gar "-" - for. Here more reason than cause; explanatory, "offers support for the implicit charge Jesus has just laid at the feet of the scribes", Olmstead.

ti pro. "which [is]" - Nominative subject of the verb to-be; normally functions as a predicate nominative.

eukopwteron adj. "easier" - [for what is] easier. This comparative adjective is the predicate nominative of the two following equative infinitival clauses joined by h], "or"; "After all, which do you think is simpler; to forgive a person their sins, or to heal a permanently paralyzed person?" - Both are rather difficult for anyone other than a person with absolute divine authority!

eipein (legw) aor. inf. "to say" - to say [the sins of you are forgiven or] to say [get up and walk]. The infinitive is epexegetic / appositional, specifying / explaining "what". The genitive pronoun sou, "of you", is usually treated as verbal, subjective, "the sins which you have committed are forgiven."


iJna + subj. "so that [you may know] / [but I want you to know]" - [but] that [you may know]. This construction commonly expresses purpose, "the purpose of the action Jesus is about to perform", Morris, also Hagner, Carson, Blomberg; "I do this in order that you may know ......", as NIV. Taken this way Jesus performs the miracle in order that they may know that he, the Son of Man, has authority to forgive sins. Cadoux, JTS 42, in The imperatival use of iJna in the New Testament suggests the translation "know"; "know this that the Son of Man .....", as TNIV. This seems more in line with Jesus' ministry approach, so D&A, France. The presence of a dash in the Greek text before "he then said to the paralytic" suggests that all three gospel writers, or possibly later editors, have assumed that the first clause is addressed as an aside to the reader, either as a purpose clause or a command; "Reader, Jesus has set up this riddling question so that you might know (from what follows) that ....", or "Reader, know (from what I am reporting to you here) that .....", Nolland. The second, the main clause, is then addressed to the paralytic. So, the dash corrects an assumed syntactical problem in the tradition. Yet, it is more likely that Jesus would use the title "Son of Man" of himself; in an editorial comment we would have expected the name "Jesus". So, it is likely that the first clause is also addressed to the paralytic, although through the scribes (iJna ... eidhte, "know", is plural); "'know this that .......' Then he said to the paralytic (specifically), 'Get up, .....'" See France, p347.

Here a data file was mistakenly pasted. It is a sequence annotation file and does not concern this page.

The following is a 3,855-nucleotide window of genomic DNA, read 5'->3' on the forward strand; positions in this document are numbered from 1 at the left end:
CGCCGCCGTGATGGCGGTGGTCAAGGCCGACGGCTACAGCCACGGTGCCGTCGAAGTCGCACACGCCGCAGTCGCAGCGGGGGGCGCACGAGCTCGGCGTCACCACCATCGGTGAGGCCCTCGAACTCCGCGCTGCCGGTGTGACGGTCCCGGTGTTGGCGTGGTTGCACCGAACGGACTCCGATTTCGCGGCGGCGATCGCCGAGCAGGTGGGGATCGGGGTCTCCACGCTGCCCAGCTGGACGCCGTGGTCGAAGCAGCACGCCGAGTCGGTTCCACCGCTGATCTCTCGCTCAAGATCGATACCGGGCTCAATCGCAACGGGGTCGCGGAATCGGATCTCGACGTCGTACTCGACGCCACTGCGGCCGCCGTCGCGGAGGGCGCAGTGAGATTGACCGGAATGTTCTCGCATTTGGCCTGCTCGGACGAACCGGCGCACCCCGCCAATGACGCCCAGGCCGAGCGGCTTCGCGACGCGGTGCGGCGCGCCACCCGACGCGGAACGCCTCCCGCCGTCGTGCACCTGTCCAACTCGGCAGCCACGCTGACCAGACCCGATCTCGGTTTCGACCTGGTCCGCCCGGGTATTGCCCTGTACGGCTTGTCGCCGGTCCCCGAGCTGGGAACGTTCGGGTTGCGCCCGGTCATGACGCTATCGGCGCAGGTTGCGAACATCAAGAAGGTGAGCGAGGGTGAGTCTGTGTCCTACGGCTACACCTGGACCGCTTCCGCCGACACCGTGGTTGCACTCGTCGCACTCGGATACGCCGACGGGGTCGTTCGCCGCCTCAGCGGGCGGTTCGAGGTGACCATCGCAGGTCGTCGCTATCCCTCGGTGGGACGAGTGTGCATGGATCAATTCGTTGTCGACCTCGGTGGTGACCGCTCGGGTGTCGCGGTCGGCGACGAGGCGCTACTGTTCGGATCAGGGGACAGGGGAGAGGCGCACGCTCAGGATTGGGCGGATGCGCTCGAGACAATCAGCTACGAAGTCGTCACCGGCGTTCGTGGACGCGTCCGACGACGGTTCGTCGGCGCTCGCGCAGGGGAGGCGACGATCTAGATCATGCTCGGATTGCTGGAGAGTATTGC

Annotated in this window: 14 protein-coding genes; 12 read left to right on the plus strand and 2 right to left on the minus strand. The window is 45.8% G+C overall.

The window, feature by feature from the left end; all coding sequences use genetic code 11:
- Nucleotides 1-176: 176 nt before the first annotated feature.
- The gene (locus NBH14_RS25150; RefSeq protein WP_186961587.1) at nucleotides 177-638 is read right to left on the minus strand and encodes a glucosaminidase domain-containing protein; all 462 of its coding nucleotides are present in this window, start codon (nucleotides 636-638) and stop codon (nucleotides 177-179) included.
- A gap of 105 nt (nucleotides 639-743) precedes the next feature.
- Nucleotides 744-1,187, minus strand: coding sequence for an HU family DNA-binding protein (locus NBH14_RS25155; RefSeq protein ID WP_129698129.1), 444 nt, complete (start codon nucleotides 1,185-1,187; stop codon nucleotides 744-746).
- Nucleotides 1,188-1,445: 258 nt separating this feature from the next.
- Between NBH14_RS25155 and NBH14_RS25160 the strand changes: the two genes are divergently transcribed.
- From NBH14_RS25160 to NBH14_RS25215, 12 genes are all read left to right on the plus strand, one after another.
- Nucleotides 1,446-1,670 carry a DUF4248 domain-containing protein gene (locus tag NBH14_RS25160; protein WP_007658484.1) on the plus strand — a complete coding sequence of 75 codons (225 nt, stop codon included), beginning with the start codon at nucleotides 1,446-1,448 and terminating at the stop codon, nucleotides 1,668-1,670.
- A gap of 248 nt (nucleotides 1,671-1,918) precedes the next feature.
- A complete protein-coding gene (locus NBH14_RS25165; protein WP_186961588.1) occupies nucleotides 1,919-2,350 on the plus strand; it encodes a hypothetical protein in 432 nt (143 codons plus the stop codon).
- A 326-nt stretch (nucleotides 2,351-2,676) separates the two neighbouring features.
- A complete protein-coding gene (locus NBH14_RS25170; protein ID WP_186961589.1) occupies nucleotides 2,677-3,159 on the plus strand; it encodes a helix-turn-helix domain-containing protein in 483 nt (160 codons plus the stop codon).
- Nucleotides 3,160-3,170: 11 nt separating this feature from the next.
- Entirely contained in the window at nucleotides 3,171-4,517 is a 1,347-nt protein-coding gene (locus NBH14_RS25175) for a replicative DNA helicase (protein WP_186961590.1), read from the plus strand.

oJti "that. " - that. Introducing an object clause / dependent statement of perception expressing what "you" should know.

oJ uiJoV tou anqrwpou "Son of Man" - the son of man. See 8:20.

epi + gen. "on [earth]" - [has authority] upon [earth to forgive sins]. Spacial; "upon". The qualifier, that Jesus has the authority / right / power to forgive sins on earth, is explained in numerous ways. D&A suggest that the point Jesus is making is that he alone has the power and right to forgive sins on the earth in that "a greater than the temple is here." Hagner suggests that the reference to "on the earth" means "in advance of the coming of the eschaton." France makes the point that the Son of Man dispenses forgiveness in his heavenly role reigning at the right hand of the Ancient of Days, but even now, on earth, in his earthly ministry, he is "authorized to dispense God's forgiveness." Possibly, "done on earth but with full effect in heaven as well", Nolland.

tote adv. "so" - then. Temporal adverb; "then he said to the paralyzed man", Cassirer.

tw/ paralutikw/ (oV) dat. "[he said] to the paralyzed man" - Dative of indirect object.

egerqeiV (egairw) aor. pas. part. "get up" - rising up, lifting up [take the stretcher of you and go to the house of you]. Attendant circumstance participle expressing action accompanying the imperative "go away"; "pick up your bed and go home", ESV.


egerqeiV (egeirw) aor. pas. part. "then [the man] got up" - [and] rising up [he went away to the house of him]. The NIV takes the participle as adverbial, temporal, but possibly just attendant on the verb "went away"; "he rose and went home", ESV.


idonteV (oJraw) aor. part. "when [the crowd] saw this" - [and] having seen [the crowds were afraid]. The participle is adverbial, best taken as temporal, as NIV.

efobhqhsan (fobew) aor. pas. "they were filled with awe" - were afraid. The sense here may be "awe / astonishment"; "they were awestruck." Carson disagrees arguing that fear breeds praise.

ton donta (didwmi) aor. part. "who had given" - [and they extolled, glorified god] the one having given [such authority to men]. The participle is adjectival, attributive, limiting "God", as NIV.

toiV anqrwpoiV (oV) dat. "to man" - to men. Dative of indirect object. Note the plural; best understood as Jesus serving as the representative man / human. It seems unlikely that Matthew has used the plural to allude to the authority given to the church / believers to pronounce forgiveness of sins.


Matthew Introduction


[Pumpkin Cottage]